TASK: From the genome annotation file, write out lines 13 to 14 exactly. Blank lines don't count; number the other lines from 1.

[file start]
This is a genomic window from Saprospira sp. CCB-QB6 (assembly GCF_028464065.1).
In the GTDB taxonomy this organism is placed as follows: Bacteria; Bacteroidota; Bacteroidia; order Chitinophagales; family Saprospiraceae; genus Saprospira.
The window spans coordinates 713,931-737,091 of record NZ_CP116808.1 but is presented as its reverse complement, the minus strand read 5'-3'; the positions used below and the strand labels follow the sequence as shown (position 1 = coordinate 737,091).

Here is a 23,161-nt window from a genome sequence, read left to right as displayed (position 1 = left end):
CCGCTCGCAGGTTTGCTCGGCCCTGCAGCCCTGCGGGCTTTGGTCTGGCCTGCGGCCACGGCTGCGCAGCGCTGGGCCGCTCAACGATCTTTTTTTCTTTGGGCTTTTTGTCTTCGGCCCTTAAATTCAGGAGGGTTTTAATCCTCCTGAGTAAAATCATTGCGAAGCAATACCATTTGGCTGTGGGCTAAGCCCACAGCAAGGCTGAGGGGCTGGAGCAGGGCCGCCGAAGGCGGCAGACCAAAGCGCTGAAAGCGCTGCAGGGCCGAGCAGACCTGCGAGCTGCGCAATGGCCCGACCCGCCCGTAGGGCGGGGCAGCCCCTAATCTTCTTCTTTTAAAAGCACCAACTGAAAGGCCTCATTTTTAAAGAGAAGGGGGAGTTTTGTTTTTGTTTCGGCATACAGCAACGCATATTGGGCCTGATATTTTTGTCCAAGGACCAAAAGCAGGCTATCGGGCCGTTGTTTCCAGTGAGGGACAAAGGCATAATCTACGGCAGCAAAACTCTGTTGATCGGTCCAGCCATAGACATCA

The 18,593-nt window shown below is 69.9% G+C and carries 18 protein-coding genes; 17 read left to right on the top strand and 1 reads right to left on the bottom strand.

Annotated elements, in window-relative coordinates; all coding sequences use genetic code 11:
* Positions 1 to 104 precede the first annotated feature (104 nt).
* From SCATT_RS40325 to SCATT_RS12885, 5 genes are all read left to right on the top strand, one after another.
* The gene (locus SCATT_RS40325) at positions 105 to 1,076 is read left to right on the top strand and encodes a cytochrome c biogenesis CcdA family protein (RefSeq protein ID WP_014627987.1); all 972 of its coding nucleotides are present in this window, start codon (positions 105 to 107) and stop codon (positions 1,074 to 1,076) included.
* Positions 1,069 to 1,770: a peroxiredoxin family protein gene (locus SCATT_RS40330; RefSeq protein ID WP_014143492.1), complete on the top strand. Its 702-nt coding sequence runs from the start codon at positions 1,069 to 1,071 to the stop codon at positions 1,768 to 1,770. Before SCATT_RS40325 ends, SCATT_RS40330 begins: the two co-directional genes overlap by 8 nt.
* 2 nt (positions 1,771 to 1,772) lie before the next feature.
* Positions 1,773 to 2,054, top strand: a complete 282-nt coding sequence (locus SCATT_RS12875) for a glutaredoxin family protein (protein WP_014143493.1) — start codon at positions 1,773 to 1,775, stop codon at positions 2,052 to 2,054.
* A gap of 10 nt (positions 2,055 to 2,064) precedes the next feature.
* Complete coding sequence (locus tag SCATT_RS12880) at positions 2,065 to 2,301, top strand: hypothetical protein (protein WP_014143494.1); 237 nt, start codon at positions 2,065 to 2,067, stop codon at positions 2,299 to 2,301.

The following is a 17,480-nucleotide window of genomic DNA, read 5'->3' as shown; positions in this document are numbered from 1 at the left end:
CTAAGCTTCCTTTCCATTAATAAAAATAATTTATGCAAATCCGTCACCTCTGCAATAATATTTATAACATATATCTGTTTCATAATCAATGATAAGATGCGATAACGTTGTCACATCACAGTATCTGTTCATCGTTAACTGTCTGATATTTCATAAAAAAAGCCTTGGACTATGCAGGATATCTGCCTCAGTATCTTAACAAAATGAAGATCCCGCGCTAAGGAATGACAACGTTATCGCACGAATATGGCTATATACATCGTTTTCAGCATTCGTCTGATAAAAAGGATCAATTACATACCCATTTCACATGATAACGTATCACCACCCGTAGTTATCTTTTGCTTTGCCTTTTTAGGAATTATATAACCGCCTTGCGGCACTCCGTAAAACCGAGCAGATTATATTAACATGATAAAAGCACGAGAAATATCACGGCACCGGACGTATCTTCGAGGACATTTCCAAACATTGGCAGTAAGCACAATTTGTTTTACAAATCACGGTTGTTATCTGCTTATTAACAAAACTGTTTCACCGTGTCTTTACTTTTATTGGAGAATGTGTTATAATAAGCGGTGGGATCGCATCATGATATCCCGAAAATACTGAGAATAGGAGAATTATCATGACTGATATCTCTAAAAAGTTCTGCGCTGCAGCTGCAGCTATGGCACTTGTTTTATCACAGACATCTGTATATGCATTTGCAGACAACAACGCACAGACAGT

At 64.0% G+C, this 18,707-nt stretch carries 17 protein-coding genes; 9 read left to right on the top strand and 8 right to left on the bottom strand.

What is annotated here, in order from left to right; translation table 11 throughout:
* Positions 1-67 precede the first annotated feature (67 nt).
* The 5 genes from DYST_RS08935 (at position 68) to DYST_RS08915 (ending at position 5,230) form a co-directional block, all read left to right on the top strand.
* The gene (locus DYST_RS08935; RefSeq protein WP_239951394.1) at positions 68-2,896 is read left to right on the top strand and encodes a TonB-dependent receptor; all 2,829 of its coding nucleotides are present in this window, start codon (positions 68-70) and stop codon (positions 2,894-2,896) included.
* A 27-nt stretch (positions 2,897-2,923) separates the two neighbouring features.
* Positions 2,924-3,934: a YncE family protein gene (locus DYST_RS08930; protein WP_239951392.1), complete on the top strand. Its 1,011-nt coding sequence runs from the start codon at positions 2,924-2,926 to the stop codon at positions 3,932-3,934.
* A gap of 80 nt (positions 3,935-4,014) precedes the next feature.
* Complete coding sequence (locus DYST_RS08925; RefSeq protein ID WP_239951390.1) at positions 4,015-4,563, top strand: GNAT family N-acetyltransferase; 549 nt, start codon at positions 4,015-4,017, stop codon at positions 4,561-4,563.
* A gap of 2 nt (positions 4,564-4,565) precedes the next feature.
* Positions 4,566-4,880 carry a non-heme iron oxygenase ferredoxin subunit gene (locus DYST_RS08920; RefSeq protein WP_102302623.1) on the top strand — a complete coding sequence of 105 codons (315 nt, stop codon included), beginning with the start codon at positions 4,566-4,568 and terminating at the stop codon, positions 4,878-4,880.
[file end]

* Positions 1,773 to 2,054, top strand: a complete 282-nt coding sequence (locus SCATT_RS12875) for a glutaredoxin family protein (protein WP_014143493.1) — start codon at positions 1,773 to 1,775, stop codon at positions 2,052 to 2,054.
* A gap of 10 nt (positions 2,055 to 2,064) precedes the next feature.